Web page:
The Democrats’ reasons for wanting to capture Mr. Brown’s seat are not only practical but emotional: Mr. Brown, then a little-known Republican, scandalized the Democratic establishment in Massachusetts and Washington by winning a 2010 special election for the seat that Edward M. Kennedy had held for 47 years until his death.

Mr. Brown’s opponent in that election, the state’s attorney general, Martha Coakley, was criticized for not having worked hard enough to connect with regular voters, something Mr. Brown proved adept at. Ms. Warren’s meeting and greeting on Wednesday — which also included stops in New Bedford, Framingham, Worcester and Springfield — may in part be a symbolic message that she will be a different kind of candidate.

“This is fun,” she said in between grasping hands and patting shoulders in South Boston, where she spent more than an hour greeting commuters who mostly appeared confused about who she was and why she wanted to talk to them. “I like people, and I like to get out and talk to them.”

Ms. Warren, who over the last year faced off against hostile Republicans on Capitol Hill as she set up a new Consumer Financial Protection Bureau, added jokingly, “It’s better than a Congressional hearing.”

Ms. Warren, an Oklahoma native who has never run for office, said she was well prepared for a campaign regardless. She had hoped to run the consumer agency, but President Obama decided against tapping her after Senate Republicans threatened to block her nomination.

“I’ve stood up to some pretty tough folks over the past few years,” she told reporters at the rail station. “There have been a lot of very powerful interests who have tried to shut me down, squeeze me, push me sideways, and so far it just hasn’t worked. I know how to stand my ground.”

Other Democrats in the race include Alan Khazei, who co-founded a national service program and finished third in a field of four in the Democratic Senate primary in 2009, and Setti Warren, the mayor of suburban Newton. The other declared candidates are Thomas Conroy, a member of the Massachusetts House of Representatives; Marisa DeFranco, a lawyer in Salem; Robert Massie, a former candidate for lieutenant governor; Jim King, a lawyer in Boston; and Herb Robinson, an engineer from Newton.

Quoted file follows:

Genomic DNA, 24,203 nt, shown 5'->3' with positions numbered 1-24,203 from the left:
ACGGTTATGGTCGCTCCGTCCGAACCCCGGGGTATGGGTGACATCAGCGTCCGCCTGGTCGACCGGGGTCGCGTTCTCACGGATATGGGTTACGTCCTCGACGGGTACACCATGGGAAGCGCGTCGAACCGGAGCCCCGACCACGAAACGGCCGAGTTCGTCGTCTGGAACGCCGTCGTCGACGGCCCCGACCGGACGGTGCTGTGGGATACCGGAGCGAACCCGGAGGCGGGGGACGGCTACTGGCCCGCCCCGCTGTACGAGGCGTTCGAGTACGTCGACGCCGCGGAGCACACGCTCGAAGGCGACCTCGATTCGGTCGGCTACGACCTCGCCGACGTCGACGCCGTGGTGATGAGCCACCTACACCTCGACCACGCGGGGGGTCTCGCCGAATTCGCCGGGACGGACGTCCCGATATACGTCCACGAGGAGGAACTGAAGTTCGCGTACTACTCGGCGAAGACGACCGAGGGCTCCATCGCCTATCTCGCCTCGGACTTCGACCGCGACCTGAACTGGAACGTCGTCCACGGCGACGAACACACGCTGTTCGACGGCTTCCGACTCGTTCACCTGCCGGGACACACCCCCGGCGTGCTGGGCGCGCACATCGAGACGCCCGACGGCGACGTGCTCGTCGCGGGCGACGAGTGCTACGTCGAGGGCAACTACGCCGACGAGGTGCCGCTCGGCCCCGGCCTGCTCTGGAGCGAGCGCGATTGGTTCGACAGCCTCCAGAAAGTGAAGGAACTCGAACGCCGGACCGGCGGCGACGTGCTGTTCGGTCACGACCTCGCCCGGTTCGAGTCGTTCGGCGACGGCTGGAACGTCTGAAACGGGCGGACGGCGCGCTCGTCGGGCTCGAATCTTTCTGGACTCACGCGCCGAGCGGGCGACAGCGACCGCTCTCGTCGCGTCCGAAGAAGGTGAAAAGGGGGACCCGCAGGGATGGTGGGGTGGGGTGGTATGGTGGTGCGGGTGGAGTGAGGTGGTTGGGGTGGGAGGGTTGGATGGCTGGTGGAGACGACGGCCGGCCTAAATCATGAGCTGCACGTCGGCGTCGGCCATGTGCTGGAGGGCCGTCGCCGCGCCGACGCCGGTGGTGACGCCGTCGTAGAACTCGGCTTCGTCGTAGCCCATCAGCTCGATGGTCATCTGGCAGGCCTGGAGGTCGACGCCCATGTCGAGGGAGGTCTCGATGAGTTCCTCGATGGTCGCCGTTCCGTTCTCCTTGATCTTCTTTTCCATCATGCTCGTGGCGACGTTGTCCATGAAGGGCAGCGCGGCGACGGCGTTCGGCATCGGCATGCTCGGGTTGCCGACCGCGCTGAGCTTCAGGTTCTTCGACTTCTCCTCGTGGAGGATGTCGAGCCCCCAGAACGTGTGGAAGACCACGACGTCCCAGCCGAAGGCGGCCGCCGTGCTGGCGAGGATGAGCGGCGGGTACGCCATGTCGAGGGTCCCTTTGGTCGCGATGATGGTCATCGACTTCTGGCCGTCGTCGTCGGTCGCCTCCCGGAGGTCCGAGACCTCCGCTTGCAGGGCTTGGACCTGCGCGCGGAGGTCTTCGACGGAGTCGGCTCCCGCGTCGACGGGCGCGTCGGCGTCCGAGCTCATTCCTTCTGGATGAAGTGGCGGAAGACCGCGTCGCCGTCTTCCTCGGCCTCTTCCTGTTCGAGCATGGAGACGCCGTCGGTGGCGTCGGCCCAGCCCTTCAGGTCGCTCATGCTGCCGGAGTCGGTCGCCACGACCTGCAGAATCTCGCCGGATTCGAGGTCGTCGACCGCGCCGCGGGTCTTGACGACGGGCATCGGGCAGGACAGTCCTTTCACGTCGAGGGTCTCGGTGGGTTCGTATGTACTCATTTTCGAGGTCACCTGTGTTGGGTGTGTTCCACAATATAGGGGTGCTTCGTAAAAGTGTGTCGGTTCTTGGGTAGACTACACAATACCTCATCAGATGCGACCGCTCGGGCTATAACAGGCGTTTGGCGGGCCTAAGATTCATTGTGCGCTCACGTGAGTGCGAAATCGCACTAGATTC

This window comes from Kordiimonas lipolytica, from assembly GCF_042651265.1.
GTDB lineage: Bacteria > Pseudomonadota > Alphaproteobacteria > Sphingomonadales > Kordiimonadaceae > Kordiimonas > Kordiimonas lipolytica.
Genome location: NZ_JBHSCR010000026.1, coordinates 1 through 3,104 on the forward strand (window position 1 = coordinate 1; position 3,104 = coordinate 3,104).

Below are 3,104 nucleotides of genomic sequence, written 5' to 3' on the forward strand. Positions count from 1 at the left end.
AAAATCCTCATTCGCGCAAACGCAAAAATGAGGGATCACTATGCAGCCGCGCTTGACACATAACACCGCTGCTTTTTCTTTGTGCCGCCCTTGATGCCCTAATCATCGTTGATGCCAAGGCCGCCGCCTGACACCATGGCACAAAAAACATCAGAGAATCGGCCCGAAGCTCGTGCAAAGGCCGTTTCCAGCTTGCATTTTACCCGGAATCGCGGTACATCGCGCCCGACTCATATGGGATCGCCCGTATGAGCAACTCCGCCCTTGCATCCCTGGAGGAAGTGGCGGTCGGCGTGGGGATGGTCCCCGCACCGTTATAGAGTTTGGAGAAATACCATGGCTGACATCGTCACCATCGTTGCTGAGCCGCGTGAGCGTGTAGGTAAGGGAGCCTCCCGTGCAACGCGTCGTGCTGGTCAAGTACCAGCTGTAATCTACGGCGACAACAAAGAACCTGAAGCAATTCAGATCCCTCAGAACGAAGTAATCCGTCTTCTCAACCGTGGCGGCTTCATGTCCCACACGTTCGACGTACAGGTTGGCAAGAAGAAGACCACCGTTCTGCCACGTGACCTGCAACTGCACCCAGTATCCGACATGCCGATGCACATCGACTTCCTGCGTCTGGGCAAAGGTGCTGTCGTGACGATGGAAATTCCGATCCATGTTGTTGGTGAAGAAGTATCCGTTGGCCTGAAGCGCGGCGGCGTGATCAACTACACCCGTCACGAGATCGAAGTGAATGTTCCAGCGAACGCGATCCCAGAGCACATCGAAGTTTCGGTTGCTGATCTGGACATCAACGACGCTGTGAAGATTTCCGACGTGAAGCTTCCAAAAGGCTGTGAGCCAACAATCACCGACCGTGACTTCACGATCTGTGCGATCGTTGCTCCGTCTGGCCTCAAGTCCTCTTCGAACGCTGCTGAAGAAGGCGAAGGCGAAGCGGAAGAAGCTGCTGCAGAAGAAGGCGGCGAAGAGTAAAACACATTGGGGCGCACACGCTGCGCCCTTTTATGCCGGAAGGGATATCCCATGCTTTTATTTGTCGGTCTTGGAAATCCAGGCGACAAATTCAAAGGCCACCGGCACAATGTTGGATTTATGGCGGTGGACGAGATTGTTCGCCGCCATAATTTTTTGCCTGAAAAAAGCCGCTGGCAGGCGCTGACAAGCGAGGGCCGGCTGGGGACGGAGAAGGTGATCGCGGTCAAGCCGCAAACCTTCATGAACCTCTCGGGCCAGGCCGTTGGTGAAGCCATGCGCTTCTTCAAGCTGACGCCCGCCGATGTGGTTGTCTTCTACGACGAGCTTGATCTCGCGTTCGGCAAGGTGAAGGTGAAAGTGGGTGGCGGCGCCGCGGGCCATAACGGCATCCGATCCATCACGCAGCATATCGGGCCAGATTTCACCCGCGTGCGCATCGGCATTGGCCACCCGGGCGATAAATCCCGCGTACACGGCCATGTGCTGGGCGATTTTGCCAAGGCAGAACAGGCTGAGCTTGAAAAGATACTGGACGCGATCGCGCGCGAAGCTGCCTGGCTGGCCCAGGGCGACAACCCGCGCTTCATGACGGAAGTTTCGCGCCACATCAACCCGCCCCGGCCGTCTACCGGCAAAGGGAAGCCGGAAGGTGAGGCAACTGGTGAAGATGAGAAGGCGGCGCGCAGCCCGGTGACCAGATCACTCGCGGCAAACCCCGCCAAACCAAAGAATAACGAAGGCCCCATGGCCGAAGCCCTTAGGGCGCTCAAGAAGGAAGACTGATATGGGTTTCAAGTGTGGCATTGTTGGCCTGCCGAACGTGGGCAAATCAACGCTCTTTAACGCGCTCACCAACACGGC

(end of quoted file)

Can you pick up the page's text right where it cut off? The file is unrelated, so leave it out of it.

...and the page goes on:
Mr. Brown has already raised nearly $10 million for his re-election race, according to the most recent filings, but many Democrats say Ms. Warren could match him in fund-raising by tapping into national networks. In response to a reporter’s question, she played down the importance of money, saying, “I can be outspent, but I can’t be outworked.”

“I’m going to be out talking to people,” she added. “I think that’s my principal job.”

Among the challenges facing Ms. Warren is that Massachusetts has a poor track record of electing women. Only four have ever been elected to the House of Representatives, and only six to a statewide office.

Kathryn Kinzel, a hospital researcher who happened upon Ms. Warren while waiting for a bus, said she was an independent voter who had supported Mr. Brown in 2010 but was open to other candidates. She said she had “vaguely” heard of Ms. Warren and liked what she heard in their brief exchange.

“She told me that she really wanted to fight for the middle class, that they’ve been hammered on for a very long time and if things didn’t start to change we’d be in big trouble,” said Ms. Kinzel, 25. “As a member of the middle class, I kind of agree with that. But I’m not quite sure if any one candidate is able to turn things around for an entire group of people, especially with the way things are in Washington right now.”